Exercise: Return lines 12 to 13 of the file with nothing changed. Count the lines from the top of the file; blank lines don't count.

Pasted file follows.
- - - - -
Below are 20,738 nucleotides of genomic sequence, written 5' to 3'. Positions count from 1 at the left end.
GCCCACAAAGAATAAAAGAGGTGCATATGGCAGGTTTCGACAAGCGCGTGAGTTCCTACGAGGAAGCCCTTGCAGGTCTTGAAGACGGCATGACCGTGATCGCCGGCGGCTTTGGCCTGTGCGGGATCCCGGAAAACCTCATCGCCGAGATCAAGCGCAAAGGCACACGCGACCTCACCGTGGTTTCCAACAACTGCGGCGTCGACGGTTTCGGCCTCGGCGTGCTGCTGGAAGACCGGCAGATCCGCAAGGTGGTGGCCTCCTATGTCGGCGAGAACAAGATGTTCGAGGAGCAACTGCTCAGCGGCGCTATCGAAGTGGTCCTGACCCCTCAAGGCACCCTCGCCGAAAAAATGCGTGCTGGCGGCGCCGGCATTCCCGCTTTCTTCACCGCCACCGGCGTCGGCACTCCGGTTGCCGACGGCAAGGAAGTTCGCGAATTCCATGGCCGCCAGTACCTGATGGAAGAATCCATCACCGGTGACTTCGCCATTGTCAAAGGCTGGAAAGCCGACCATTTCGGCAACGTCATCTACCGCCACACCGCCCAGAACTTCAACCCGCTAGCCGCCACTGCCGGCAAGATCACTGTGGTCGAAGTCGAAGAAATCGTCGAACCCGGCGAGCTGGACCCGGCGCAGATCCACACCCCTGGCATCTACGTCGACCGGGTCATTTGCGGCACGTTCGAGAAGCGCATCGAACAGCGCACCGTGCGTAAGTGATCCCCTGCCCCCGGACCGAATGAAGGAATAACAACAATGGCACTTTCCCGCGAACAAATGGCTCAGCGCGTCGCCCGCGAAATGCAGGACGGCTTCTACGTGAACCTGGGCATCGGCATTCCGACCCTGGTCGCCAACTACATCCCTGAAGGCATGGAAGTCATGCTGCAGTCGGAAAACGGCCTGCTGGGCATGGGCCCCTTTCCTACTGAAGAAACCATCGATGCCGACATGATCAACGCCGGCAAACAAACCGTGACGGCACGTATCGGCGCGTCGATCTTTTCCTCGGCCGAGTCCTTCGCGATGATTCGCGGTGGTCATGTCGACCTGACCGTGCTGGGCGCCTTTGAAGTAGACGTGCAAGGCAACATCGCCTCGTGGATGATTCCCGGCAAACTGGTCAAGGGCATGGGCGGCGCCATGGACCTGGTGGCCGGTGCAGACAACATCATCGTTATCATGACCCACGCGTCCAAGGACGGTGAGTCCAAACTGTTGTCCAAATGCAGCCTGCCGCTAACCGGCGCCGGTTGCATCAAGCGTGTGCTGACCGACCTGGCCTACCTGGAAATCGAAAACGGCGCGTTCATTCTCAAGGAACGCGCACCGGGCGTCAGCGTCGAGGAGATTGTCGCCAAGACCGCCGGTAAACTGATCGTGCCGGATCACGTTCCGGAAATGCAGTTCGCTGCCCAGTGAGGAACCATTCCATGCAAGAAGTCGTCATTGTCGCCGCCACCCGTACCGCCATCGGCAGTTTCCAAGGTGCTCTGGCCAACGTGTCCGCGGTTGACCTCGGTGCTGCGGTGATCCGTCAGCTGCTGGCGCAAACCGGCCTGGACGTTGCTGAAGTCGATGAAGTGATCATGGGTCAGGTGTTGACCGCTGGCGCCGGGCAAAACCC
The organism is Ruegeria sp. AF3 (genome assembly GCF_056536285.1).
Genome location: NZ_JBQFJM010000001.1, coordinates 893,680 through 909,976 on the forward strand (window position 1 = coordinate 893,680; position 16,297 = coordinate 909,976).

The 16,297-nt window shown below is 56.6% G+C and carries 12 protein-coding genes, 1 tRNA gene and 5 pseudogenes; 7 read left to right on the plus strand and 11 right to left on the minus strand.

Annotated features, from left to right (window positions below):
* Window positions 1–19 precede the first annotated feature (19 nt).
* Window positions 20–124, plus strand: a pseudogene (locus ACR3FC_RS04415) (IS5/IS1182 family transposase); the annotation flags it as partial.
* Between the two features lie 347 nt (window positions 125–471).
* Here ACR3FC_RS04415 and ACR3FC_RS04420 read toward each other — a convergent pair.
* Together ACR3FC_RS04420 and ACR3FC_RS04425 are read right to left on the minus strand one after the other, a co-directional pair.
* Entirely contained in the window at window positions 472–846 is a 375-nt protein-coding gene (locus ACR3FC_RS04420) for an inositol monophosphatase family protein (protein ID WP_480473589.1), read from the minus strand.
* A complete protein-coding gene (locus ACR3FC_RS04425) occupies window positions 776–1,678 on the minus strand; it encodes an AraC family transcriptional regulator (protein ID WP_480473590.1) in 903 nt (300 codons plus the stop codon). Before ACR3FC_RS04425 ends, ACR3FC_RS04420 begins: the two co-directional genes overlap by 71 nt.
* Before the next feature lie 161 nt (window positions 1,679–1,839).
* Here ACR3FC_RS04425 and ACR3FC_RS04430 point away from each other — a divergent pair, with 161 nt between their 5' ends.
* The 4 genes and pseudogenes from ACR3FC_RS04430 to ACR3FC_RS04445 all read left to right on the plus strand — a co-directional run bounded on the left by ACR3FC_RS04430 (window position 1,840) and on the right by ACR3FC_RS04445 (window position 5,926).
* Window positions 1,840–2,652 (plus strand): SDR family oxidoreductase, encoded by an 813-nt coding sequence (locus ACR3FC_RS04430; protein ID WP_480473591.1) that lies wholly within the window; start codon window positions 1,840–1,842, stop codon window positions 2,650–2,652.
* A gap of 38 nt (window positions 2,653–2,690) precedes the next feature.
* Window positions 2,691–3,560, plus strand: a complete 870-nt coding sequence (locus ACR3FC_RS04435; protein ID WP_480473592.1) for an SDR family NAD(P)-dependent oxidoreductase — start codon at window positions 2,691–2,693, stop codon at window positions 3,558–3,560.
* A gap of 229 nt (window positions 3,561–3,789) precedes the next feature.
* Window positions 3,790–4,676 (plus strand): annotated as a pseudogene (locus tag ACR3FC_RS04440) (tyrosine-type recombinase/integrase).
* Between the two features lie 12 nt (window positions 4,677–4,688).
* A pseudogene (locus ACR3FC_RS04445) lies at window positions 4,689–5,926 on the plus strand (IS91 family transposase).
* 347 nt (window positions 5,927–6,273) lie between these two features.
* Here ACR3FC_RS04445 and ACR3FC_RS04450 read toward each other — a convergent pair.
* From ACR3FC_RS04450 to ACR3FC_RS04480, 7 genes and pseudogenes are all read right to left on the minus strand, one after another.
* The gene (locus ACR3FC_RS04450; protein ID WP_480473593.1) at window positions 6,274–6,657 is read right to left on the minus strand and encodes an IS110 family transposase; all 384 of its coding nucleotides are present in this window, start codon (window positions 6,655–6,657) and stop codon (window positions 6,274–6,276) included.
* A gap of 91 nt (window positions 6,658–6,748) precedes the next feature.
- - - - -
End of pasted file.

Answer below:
* Entirely contained in the window at window positions 472–846 is a 375-nt protein-coding gene (locus ACR3FC_RS04420) for an inositol monophosphatase family protein (protein ID WP_480473589.1), read from the minus strand.
* A complete protein-coding gene (locus ACR3FC_RS04425) occupies window positions 776–1,678 on the minus strand; it encodes an AraC family transcriptional regulator (protein ID WP_480473590.1) in 903 nt (300 codons plus the stop codon). Before ACR3FC_RS04425 ends, ACR3FC_RS04420 begins: the two co-directional genes overlap by 71 nt.